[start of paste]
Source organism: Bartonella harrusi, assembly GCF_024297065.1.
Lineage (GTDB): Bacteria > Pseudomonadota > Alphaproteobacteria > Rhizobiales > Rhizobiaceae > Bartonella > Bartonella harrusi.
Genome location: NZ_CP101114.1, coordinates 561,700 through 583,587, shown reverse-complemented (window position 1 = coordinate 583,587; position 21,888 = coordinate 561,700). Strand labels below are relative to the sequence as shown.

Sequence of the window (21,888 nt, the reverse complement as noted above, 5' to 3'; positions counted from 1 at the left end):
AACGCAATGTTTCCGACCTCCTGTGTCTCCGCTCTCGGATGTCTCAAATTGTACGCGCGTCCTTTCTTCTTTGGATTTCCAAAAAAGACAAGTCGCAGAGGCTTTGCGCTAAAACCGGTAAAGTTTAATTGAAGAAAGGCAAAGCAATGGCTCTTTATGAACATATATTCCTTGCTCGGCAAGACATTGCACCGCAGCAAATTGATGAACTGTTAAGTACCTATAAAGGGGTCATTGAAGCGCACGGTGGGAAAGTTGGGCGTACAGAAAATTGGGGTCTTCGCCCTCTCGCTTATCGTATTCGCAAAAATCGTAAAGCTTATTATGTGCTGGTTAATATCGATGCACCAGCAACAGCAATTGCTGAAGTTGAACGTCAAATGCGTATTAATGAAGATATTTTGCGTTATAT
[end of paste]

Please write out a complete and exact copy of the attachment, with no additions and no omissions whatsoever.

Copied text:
Source organism: Bartonella harrusi, assembly GCF_024297065.1.
Lineage (GTDB): Bacteria > Pseudomonadota > Alphaproteobacteria > Rhizobiales > Rhizobiaceae > Bartonella > Bartonella harrusi.
Genome location: NZ_CP101114.1, coordinates 561,700 through 583,587, shown reverse-complemented (window position 1 = coordinate 583,587; position 21,888 = coordinate 561,700). Strand labels below are relative to the sequence as shown.

Sequence of the window (21,888 nt, the reverse complement as noted above, 5' to 3'; positions counted from 1 at the left end):
AACGCAATGTTTCCGACCTCCTGTGTCTCCGCTCTCGGATGTCTCAAATTGTACGCGCGTCCTTTCTTCTTTGGATTTCCAAAAAAGACAAGTCGCAGAGGCTTTGCGCTAAAACCGGTAAAGTTTAATTGAAGAAAGGCAAAGCAATGGCTCTTTATGAACATATATTCCTTGCTCGGCAAGACATTGCACCGCAGCAAATTGATGAACTGTTAAGTACCTATAAAGGGGTCATTGAAGCGCACGGTGGGAAAGTTGGGCGTACAGAAAATTGGGGTCTTCGCCCTCTCGCTTATCGTATTCGCAAAAATCGTAAAGCTTATTATGTGCTGGTTAATATCGATGCACCAGCAACAGCAATTGCTGAAGTTGAACGTCAAATGCGTATTAATGAAGATATTTTGCGTTATAT